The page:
The Ancestral Hall is a Tier 1 government building in Civilization VI: Rise and Fall. It is built in the Government Plaza district and requires a Tier 1 government (Autocracy, Classical Republic, or Oligarchy).
The Ancestral Hall is a huge help if you're building a wide empire. With added Production toward Settlers and a free Builder in newly-founded cities, you'll be able to expand your empire and develop your land with ease. The Government Plaza is not always prioritized in the early game compared to other districts like Campuses, Commercial Hubs, and Harbors; however, if you want to pick the Ancestral Hall as your Tier 1 government building, you need to get it as soon as possible. There is nothing worse than getting this building so late that there's no open space nearby to settle.
The Ancestral Hall has great synergy with Magnus' Provision title, as it allows you to spam Settlers without adversely affecting the city's growth. The Colonization policy is another point of synergy; the Production bonus from the policy stacks with the bonus from the building.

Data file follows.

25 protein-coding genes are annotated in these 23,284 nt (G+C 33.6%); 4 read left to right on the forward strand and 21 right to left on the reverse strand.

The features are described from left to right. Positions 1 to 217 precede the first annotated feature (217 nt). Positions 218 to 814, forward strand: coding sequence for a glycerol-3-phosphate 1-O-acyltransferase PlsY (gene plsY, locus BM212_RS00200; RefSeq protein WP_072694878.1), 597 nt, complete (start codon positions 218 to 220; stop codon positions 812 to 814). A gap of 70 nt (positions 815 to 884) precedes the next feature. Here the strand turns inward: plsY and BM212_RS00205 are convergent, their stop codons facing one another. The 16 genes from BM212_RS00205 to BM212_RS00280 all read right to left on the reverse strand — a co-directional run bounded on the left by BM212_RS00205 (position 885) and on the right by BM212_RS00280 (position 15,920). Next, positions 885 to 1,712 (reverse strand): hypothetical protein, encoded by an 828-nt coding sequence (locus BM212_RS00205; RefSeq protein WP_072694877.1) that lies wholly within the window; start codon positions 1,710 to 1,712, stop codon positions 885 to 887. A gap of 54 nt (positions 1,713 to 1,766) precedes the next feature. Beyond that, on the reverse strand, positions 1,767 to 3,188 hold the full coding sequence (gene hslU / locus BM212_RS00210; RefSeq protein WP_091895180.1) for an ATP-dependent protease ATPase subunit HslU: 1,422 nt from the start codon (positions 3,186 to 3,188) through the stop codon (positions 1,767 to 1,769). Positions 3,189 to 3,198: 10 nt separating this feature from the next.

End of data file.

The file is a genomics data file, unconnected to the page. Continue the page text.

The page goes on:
Remember that, unlike most other Government Plaza buildings, the Production bonus granted by this building is not empire-wide - only the city with the Government Plaza gains this 50% Production bonus towards Settlers. However, any new settlement (after this building is completed) will start with a free Builder, regardless of where the Settler is trained. The effect that grants a free Builder is bound to this building, not to the Settler, so if a Settler is trained before the completion of the Ancestral Hall, but founds a city after its completion, the new city still starts with a Builder. On the other hand, if a city is founded when the Ancestral Hall is pillaged, no free Builder will be granted regardless of where and when the Settler was trained.
The Ancestral Hall is a building associated with veneration of ancestors, and the best examples of these come to us from China (although variants on the concept have been built elsewhere throughout history). They exist to serve as a place where the living might demonstrate their respect and honor for the previous generations in their lineage, and to conduct important familial ceremonies, such as marriage and funerals.
As the seat of a lineage, they serve as an important locus in the identity of a family. No matter how far away a family may move, they know that they can return to their ancestral hall and reconnect in an important way to their place of origin. This grounding of identity is a source of strength for these people, making them feel like part of an unbroken chain of human effort and achievement.